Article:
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Cameroon separatists release all 79 kidnapped students

Africa

Cameroon separatists release all 79 kidnapped students

Cameroon separatists release all 79 kidnapped students

All 79 students abducted by armed separatists from a Presbytarian school in western Cameroon have been released, a leader of the church, the Reverend Samuel Fonki, said on Wednesday.

The students, between ages 11 and 17, were kidnapped along with the principal, driver and another staff member from a Presbyterian secondary school in the town of Bamenda in the early hours of Monday.

“The students have been released and are back at their school. We have called on the parents to come and take their children home,” Fonki told dpa via telephone.

The three adults have not yet been released, according to the reverend.

The kidnappers were forced to release the children after they realized they were surrounded by security forces, military spokesman Didier Badjeck said in a statement. “Feeling boxed [in], the terrorists had no choice but release the kids,” said Badjeck.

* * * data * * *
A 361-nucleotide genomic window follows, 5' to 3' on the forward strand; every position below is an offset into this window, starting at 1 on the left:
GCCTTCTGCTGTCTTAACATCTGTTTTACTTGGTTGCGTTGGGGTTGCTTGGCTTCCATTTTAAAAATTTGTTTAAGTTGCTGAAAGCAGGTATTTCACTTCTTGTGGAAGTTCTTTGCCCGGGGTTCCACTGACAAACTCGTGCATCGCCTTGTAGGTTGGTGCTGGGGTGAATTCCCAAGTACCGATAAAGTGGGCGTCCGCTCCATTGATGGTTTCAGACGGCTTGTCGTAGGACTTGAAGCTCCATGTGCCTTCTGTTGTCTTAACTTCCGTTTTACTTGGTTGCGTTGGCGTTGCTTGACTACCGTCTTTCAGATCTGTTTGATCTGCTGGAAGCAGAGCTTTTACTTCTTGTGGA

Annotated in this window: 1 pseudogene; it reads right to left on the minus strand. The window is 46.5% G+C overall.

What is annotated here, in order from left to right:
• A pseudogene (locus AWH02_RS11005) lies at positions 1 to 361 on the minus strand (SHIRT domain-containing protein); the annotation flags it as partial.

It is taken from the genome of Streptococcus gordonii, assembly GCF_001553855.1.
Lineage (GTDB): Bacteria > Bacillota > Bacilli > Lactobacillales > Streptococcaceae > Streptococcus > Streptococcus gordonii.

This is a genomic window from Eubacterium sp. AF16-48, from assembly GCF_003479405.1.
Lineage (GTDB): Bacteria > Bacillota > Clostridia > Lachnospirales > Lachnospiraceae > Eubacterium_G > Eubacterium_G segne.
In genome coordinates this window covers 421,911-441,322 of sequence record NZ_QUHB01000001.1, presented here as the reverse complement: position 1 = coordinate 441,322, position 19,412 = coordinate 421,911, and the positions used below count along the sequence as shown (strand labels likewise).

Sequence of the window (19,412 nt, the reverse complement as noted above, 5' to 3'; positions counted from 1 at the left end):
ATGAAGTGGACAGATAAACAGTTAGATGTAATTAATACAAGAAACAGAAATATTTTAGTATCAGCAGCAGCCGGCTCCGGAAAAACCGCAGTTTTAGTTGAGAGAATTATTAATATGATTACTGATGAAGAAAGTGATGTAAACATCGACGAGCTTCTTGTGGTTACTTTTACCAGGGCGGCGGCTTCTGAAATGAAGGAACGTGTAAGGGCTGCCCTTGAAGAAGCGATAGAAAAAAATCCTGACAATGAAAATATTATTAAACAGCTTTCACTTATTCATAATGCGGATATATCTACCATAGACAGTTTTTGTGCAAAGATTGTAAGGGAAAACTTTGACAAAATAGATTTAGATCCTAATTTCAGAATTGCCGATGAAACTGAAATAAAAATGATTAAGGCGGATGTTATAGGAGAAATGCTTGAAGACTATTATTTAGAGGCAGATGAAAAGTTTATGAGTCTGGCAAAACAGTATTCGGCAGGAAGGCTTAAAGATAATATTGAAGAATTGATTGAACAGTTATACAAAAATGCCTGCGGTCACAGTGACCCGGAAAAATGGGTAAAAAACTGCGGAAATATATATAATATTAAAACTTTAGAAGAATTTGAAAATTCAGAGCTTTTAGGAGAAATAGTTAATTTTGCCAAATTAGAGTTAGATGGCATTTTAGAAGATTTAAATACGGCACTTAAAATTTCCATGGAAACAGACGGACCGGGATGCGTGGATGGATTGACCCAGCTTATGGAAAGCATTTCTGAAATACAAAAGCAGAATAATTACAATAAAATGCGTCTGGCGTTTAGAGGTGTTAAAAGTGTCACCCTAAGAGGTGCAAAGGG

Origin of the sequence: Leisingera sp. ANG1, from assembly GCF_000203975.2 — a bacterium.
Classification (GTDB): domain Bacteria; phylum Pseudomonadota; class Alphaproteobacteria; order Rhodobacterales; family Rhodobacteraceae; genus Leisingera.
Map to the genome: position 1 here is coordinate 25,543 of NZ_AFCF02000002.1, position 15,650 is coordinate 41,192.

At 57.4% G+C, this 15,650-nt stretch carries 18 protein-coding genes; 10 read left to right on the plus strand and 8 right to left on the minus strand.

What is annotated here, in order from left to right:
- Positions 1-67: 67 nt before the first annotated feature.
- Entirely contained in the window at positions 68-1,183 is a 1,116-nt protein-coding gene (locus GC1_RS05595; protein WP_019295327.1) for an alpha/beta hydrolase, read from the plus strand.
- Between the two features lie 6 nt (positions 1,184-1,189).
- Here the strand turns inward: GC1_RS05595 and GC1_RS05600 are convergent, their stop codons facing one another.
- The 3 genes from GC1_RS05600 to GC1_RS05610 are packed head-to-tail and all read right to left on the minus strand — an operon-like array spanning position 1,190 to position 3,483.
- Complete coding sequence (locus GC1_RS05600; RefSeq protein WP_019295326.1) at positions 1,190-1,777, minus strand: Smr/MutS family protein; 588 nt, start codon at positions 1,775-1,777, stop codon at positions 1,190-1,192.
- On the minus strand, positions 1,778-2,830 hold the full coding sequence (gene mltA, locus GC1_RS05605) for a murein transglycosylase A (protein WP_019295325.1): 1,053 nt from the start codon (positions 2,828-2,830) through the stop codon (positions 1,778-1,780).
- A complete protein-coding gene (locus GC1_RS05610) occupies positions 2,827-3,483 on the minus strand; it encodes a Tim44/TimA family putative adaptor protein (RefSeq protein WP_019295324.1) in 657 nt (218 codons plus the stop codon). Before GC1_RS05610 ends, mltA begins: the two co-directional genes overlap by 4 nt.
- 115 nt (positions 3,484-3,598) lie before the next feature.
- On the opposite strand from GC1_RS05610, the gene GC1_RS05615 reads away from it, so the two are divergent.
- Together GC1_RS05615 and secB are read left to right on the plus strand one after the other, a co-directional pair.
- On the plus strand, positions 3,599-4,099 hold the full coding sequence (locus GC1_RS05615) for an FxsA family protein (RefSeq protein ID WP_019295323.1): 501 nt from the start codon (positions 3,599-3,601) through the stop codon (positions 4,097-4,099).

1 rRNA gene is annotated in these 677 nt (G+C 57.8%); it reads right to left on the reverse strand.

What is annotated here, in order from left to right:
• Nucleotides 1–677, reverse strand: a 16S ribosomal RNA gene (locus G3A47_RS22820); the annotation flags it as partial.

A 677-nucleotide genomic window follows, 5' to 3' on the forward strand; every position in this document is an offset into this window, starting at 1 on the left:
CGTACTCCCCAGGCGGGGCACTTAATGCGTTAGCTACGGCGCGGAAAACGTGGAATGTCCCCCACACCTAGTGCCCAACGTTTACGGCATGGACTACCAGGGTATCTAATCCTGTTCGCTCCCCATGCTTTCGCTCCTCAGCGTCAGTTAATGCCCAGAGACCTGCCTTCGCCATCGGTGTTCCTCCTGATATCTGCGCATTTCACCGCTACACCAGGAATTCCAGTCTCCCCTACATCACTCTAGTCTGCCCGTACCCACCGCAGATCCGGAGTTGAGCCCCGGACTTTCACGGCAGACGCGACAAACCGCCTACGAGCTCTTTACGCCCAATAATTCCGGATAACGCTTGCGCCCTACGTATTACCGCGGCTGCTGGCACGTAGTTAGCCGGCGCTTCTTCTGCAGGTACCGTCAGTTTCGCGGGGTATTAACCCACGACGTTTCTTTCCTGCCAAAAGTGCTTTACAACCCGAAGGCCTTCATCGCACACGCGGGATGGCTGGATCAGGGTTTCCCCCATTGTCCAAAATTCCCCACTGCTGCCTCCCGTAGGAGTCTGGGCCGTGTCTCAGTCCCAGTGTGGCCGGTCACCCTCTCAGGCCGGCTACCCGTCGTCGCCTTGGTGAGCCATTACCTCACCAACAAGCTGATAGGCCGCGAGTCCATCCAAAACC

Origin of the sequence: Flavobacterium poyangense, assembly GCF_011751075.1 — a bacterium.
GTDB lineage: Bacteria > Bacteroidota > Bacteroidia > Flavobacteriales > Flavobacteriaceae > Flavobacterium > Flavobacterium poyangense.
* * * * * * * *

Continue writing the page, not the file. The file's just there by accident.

The exact circumstances of the release remained unknown on Wednesday.

The Presbyterian Church has decided to close all its schools in the troubled region “until peace returns,” Fonki said.

Instead of a ransom demand, the abductors had demanded that the school shut down, part of an apparent broader effort to create havoc in the region.

Cameroon, a former French colony in West Africa, has been troubled by unrest since its two main English-speaking areas, the North-West and South-West regions, announced in 2016 that they wished to secede and form a new country called Ambazonia.

English speakers in Cameroon have long complained of being treated like second-class citizens and getting less government funding.

This year, deadly violence marked by indiscriminate killings and mass displacement has been escalating in the Anglophone regions, according to human rights group Amnesty International.

Over the past months, armed separatists have stabbed and shot military personnel, burned down schools and attacked teachers.

At the same time, security forces tortured people, fired on crowds, made arbitrary arrests and destroyed villages in the English-speaking regions, the international human rights organization said.

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